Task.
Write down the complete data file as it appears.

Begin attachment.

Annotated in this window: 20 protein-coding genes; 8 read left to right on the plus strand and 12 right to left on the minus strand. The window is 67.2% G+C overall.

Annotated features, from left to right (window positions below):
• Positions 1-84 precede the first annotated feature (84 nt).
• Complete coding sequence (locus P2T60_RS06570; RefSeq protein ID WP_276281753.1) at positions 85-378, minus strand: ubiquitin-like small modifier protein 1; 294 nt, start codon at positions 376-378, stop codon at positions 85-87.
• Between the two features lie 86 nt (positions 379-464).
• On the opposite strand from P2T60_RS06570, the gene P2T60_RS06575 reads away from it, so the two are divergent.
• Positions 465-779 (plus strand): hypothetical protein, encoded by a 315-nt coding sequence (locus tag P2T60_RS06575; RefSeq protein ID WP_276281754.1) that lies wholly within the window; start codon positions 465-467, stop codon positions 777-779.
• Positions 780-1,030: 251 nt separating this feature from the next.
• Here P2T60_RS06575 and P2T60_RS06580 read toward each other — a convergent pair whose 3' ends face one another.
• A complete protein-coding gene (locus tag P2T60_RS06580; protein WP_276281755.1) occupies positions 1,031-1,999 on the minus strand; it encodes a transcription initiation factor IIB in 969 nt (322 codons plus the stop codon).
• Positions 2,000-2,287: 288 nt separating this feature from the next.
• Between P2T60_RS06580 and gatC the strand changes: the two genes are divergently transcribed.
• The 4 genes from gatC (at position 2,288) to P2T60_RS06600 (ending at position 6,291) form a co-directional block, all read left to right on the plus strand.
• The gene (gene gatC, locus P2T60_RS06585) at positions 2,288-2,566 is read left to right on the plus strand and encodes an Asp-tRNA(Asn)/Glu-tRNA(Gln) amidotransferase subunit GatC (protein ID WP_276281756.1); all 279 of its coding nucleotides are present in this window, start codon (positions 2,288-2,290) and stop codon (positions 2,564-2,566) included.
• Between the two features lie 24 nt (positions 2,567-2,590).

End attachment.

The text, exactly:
Annotated in this window: 20 protein-coding genes; 8 read left to right on the plus strand and 12 right to left on the minus strand. The window is 67.2% G+C overall.

Annotated features, from left to right (window positions below):
• Positions 1-84 precede the first annotated feature (84 nt).
• Complete coding sequence (locus P2T60_RS06570; RefSeq protein ID WP_276281753.1) at positions 85-378, minus strand: ubiquitin-like small modifier protein 1; 294 nt, start codon at positions 376-378, stop codon at positions 85-87.
• Between the two features lie 86 nt (positions 379-464).
• On the opposite strand from P2T60_RS06570, the gene P2T60_RS06575 reads away from it, so the two are divergent.
• Positions 465-779 (plus strand): hypothetical protein, encoded by a 315-nt coding sequence (locus tag P2T60_RS06575; RefSeq protein ID WP_276281754.1) that lies wholly within the window; start codon positions 465-467, stop codon positions 777-779.
• Positions 780-1,030: 251 nt separating this feature from the next.
• Here P2T60_RS06575 and P2T60_RS06580 read toward each other — a convergent pair whose 3' ends face one another.
• A complete protein-coding gene (locus tag P2T60_RS06580; protein WP_276281755.1) occupies positions 1,031-1,999 on the minus strand; it encodes a transcription initiation factor IIB in 969 nt (322 codons plus the stop codon).
• Positions 2,000-2,287: 288 nt separating this feature from the next.
• Between P2T60_RS06580 and gatC the strand changes: the two genes are divergently transcribed.
• The 4 genes from gatC (at position 2,288) to P2T60_RS06600 (ending at position 6,291) form a co-directional block, all read left to right on the plus strand.
• The gene (gene gatC, locus P2T60_RS06585) at positions 2,288-2,566 is read left to right on the plus strand and encodes an Asp-tRNA(Asn)/Glu-tRNA(Gln) amidotransferase subunit GatC (protein ID WP_276281756.1); all 279 of its coding nucleotides are present in this window, start codon (positions 2,288-2,290) and stop codon (positions 2,564-2,566) included.
• Between the two features lie 24 nt (positions 2,567-2,590).